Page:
She stiffened at the question. "Fine, I guess. Jack's, um... Jack just had surgery."
"Wow. That soon after your graduation?" He should have asked what was wrong, was he okay, was she okay, but he didn't. He never quite understood social pleasantries.
She let out a rough snort of laughter. "They missed the ceremony."
"Oh. I'm sorry." He finally remembered to ask, "is he okay?"
"Just something minor, thank God." As bitter as she might have been, as stilted and as false, this much was true. He could sense it in her; the relief ever present when she spoke about her brother.
"Thank God," he echoed. "And you?" He wasn't sure if he should venture into personal territory, but what the hell, she was Emma.
"I'm--I am," she admitted, after a moment of reflection. "I'm not exactly speaking to my parents. I know it's petty. I know it's not their fault, that Jack's health is supposed to trump everything else, but..."
"But it was supposed to be your day?" he guessed.
"Yeah, I guess that's it." She cracked a smile, finally. "I think I'll give them a call tonight. Just saying it made me feel more foolish. I talked to Jack for just a minute yesterday before the ceremony began, and he sounded good. But I haven't talked to them. I should."
Sean nodded. "You should," he agreed. He didn't know what else to say, so he did his best to make something up. "It would be good for both of you."
She laughed, a soft chuckle that lit up her eyes, and he remembered who she was. "Nice try," she said. "But leave the counselling to someone with credentials."
He laughed too, not because it was particularly funny, but because he was relieved to see her--the her that he was accustomed to.
"Sorry," she said.
"I haven't exactly been good company. Doom and gloom, or whatever we used to say."
"It's been great," he said, and he meant it. He had almost forgotten the tilt of her chin and the way she held herself with a certain confidence. He'd forgotten the way she owned the space around her--and the way she made his palms sweat.
The waiter interrupted them before he could continue. "I should get going anyway," Emma said reluctantly.
Sean gathered his papers, covering them with his hand before she could see her name. "Writing a novel?" she asked. It was the polite way of voicing curiosity.
"Not quite," he said, his cheeks flushing. "Just... a letter to an old friend."
She nodded. "Can I walk you home? Keep you safe from all the big bad thugs in Toronto?"
He laughed again--she could always make him laugh. "Why not." He offered her his arm, Broadway-style, but she wrapped an arm around his waist instead. Friends he reminded himself. She just wants a friend.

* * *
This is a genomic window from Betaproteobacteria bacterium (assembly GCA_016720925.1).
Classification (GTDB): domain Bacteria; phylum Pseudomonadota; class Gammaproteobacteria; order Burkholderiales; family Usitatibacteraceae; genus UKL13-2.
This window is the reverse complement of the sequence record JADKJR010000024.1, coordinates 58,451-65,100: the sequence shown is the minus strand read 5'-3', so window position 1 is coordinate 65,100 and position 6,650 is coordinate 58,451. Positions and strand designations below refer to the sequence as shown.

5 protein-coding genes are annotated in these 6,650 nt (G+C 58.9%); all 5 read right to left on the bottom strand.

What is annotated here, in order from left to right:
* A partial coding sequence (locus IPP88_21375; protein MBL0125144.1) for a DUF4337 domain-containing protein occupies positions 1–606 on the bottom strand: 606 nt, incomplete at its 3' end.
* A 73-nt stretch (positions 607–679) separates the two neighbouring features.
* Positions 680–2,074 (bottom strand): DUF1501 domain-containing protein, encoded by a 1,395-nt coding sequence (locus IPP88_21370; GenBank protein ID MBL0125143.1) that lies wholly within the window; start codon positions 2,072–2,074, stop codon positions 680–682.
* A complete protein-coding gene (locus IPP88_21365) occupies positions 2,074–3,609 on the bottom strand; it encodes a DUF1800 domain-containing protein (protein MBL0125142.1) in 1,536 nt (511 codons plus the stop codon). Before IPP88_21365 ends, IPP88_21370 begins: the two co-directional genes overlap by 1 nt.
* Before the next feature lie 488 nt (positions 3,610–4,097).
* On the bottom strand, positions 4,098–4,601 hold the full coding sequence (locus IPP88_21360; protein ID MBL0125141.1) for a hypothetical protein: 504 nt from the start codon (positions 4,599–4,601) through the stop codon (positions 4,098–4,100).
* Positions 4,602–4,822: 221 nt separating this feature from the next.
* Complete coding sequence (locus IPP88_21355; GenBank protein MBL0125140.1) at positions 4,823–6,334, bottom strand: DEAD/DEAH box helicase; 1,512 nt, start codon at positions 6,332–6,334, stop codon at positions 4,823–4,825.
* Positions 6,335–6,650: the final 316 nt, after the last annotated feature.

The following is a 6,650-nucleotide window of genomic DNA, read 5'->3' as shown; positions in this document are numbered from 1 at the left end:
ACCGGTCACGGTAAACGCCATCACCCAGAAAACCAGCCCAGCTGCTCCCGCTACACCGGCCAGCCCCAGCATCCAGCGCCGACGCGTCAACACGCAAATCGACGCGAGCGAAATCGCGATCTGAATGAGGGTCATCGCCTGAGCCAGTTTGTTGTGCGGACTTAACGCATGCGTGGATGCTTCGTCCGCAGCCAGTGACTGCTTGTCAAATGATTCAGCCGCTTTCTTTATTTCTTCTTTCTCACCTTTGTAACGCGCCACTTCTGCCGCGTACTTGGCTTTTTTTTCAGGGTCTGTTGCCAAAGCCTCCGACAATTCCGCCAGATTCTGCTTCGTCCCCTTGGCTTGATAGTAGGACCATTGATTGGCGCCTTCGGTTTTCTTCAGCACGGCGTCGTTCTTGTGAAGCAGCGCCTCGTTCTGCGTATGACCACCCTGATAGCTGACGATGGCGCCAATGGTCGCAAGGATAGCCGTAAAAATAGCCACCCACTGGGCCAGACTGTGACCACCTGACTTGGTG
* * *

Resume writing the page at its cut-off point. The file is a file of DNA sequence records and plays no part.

Neither of them was quite ready to let go, and they were both secretly relieved when they saw a park bench. They'd never noticed it before--maybe it hadn't been there for long, or maybe they'd just never needed it.
"Um, it's a long walk," Emma said, although she didn't know whether it was or not--she didn't even know where he lived anymore. "How about a rest."
"Sure," he agreed, and without even thinking about it, he slipped his hand into hers, steadying her as she lowered herself onto the wood. He sat beside her, and she snuggled closer.
"It's cold," she explained, by way of excuse. It wasn't--of course it wasn't--but it was easier this way. It was less painful than actually talking about what this meant, what any of it would mean the next morning.
"I missed you," he admitted.
She looked up at him, her eyelashes shielding her expression from view. "Why didn't you ever call me? I mean, after you and Ellie broke up?"
"Why didn't you call me?" he countered.
"I asked first."
"I guess--I guess I didn't think I deserved you. I ran. What kind of person does that?"
"Your turn." He cut her off before she could make excuses for him. "Why didn't you ever call me, if you wanted to?"
"Why didn't you?" Emma asked again, and he started to protest but this time she cut in. "Well I didn't for the same reason."
He didn't know what to say to that. It was the last thing he was expecting. She didn't know what else to say either, and after a moment, she stood. "I guess we should get going, then."
They could both feel the separation trickling in, filling the crack and expanding it rapidly.
"I guess we should."
"Sean?" She forced herself to blurt it out before she lost courage. "Sean, I saw my name. On your letter." She reached in her purse and pulled something out--a piece of paper, soft and worn from years of unfolding and refolding. "I wrote one too. And I erased it. And I wrote another. And threw it away. And finally, I was left with this."
She handed it to him and nodded encouragement as he tentatively opened it. He stared for a moment, then flipped it over and stared at the back. "It's blank."
"It is," she confirmed. "I could never figure out what to say and I hoped that some day, the words might come."
"Maybe the words won't come because there's only one thing to say," he said quietly. And he leaned forward and pressed his lips to hers, flesh on flesh, completion.